A life of resistance and repression
In 2015, Honduran activist Berta Cáceres won the Goldman Prize, the highest international honour that can be bestowed to an environmental defender. When a researcher from the prize committee came to visit her in Tegucigalpa, she asked him what would happen if she died before she received the prize money, a question no recipient had ever asked before.
Her fears were not unfounded. Cáceres was murdered on 2 March 2016, shot dead in her bungalow in La Esperanza, in the west of the Central American country.
Cáceres was the charismatic leader of COPINH, an indigenous organization that brought together the Lenca people in Honduras to defend the Gualcarque River against an internationally-funded hydroelectric dam project, Agua Zarca.
In her new book – Who Killed Berta Cáceres – journalist Nina Lakhani goes further than simply telling the story of one woman defending her community against a dam project: “she was much more than that, because she always understood local struggles in political and geopolitical terms.”
Rather, Cáceres’ fight extended beyond her small corner of the world and served as a rallying cry against neoliberal models of economic development – and the corruption and violence they propagate – more broadly.
Who Killed Berta Cáceres follows the life and death of an environmental defender who contributed to the revival of Honduras’ social movements. The investigation documents Cáceres’ involvement in the FMLN in El Salvador, her resistance against neoliberal reforms, and her protest of the 2009 coup against former president Zelaya. It delves into the details of her cold-blooded murder, and then the long and complicated trial that followed.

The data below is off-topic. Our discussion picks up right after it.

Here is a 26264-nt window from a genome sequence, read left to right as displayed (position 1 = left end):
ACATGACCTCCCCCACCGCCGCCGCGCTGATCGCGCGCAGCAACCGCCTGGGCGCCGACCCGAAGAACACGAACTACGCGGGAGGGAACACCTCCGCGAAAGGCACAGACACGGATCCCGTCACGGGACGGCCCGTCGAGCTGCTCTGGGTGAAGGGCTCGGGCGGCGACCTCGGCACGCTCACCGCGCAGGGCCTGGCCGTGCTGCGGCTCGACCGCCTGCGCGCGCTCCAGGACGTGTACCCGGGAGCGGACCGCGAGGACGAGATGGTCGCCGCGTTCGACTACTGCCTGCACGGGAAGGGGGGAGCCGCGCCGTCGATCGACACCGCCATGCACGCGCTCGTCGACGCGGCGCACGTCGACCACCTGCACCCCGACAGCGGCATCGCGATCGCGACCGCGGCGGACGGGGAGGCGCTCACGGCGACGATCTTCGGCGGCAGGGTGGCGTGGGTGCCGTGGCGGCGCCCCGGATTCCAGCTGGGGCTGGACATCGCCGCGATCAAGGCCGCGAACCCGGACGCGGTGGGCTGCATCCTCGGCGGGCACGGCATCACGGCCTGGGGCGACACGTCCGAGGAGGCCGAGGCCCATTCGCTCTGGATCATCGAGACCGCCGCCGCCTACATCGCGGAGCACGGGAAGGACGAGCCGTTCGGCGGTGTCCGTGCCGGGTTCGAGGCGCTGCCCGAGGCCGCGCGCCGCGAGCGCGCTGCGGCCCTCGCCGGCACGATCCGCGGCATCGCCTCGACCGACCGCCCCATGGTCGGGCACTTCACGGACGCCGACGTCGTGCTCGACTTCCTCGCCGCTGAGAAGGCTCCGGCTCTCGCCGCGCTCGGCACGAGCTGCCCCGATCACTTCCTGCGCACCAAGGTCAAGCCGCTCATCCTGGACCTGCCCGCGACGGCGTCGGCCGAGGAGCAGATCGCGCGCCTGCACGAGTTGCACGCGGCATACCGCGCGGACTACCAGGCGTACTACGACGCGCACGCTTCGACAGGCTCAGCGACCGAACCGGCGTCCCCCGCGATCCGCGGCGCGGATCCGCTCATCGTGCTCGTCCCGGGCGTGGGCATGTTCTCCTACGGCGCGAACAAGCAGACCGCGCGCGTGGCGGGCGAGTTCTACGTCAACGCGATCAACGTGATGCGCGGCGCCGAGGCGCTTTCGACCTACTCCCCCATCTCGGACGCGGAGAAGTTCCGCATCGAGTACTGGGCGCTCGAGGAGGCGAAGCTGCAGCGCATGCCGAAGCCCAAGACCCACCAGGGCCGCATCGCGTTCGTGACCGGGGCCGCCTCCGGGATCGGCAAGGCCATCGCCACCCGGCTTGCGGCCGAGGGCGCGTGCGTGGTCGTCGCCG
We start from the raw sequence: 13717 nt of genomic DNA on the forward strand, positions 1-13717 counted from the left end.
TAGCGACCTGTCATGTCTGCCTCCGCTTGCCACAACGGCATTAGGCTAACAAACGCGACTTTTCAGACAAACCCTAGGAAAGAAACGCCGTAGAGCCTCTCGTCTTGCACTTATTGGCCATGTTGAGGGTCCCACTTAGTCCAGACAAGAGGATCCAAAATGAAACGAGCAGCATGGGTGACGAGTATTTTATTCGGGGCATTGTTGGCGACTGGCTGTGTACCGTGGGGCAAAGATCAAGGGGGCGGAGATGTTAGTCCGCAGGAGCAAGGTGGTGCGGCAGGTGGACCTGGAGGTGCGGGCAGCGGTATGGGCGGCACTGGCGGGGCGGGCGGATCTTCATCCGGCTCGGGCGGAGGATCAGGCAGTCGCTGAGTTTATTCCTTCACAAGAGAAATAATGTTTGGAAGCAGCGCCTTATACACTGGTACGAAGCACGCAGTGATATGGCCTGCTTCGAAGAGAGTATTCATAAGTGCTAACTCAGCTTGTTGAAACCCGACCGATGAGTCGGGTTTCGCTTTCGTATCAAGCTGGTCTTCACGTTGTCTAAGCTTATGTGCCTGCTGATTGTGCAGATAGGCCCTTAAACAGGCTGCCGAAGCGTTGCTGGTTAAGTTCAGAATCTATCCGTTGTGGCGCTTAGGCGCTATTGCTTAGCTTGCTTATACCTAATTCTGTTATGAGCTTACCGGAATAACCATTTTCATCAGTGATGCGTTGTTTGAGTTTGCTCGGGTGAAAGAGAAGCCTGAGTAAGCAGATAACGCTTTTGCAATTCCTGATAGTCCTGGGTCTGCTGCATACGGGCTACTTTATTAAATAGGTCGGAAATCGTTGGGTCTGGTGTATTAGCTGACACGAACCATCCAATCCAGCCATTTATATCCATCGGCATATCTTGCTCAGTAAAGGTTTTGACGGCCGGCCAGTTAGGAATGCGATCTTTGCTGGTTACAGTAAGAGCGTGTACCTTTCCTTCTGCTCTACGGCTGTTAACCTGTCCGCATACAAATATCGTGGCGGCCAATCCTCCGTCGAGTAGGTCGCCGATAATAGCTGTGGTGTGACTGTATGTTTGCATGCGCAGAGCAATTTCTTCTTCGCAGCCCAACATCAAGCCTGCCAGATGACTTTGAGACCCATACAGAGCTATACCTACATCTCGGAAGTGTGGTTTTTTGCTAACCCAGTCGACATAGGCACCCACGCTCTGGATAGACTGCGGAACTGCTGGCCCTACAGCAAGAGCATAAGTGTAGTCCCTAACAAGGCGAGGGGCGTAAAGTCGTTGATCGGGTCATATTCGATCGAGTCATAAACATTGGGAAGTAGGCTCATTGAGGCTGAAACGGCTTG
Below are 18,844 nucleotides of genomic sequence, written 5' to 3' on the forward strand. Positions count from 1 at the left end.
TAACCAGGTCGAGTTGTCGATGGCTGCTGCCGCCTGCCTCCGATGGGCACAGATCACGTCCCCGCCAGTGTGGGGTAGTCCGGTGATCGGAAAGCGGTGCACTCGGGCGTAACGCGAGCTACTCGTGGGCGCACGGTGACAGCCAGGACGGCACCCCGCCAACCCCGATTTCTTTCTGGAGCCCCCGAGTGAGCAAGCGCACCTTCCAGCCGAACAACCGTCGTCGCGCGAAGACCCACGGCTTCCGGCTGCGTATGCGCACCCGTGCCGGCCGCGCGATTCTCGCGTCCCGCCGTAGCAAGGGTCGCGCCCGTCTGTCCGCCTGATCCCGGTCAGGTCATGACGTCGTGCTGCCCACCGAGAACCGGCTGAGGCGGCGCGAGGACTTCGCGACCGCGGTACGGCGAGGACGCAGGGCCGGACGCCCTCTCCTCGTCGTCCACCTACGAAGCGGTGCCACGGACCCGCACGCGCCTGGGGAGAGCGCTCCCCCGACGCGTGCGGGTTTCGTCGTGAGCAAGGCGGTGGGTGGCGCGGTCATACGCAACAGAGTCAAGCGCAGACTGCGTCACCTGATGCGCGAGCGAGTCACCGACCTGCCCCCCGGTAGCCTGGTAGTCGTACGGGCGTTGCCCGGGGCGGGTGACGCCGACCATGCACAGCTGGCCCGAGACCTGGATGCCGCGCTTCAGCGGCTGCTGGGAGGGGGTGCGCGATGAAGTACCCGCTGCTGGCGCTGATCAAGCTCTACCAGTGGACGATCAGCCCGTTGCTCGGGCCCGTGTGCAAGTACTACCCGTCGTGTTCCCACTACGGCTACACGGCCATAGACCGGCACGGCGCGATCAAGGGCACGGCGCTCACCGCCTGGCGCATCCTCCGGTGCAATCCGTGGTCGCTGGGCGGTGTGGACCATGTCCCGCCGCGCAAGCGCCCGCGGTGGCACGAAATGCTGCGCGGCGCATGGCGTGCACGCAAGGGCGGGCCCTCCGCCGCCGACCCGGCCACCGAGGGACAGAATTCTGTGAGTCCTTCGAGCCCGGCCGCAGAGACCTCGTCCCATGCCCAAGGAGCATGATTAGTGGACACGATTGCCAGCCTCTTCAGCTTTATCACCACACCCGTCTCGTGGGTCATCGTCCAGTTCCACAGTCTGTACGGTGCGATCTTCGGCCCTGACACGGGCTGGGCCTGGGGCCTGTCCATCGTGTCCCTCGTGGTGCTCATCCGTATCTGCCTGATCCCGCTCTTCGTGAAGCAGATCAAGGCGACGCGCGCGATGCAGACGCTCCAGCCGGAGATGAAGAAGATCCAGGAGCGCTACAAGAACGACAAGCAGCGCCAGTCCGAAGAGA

Untangling a Gordian knot
In the only interview that Nina Lakhani had with Cáceres at her mother’s home in 2013, the latter was clear that she was a target. She told Lakhani she knew she was vulnerable. “When they want to kill me, they will do it.”
Threats and harassment were commonplace in the years before she died. Cáceres overcame her fears, however, and continued to mobilize her community against those who sought to expropriate and destroy their land and waters, in flagrant disregard of International Labour Organization Convention 169.
Lakhani’s book meticulously unpicks a Gordian knot of corruption, impunity, and violence, to show how the struggle against the dam is deeply-rooted in historical power dynamics in Honduras.
She details the involvement of Honduran economic elites, international institutions like the World Bank Group, high-ranking politicians, violent drug traffickers and hitmen, and the US military, in shady deals that consolidate power and money in the hands of a small few.
Cáceres’ struggle for her community’s’ territory necessarily involved fighting against these powerful actors. Indeed, as an interviewee told Lakhani: “Berta was unacceptable to the elites whose power she challenged.”
Reporting with integrity
The book is written thoughtfully; Lakhani’s reporting includes the voices of a long cast of characters, from a widowed campesina woman to ousted president Manuel Zelaya, from Berta’s activist friends and colleagues, to the men accused of her murder.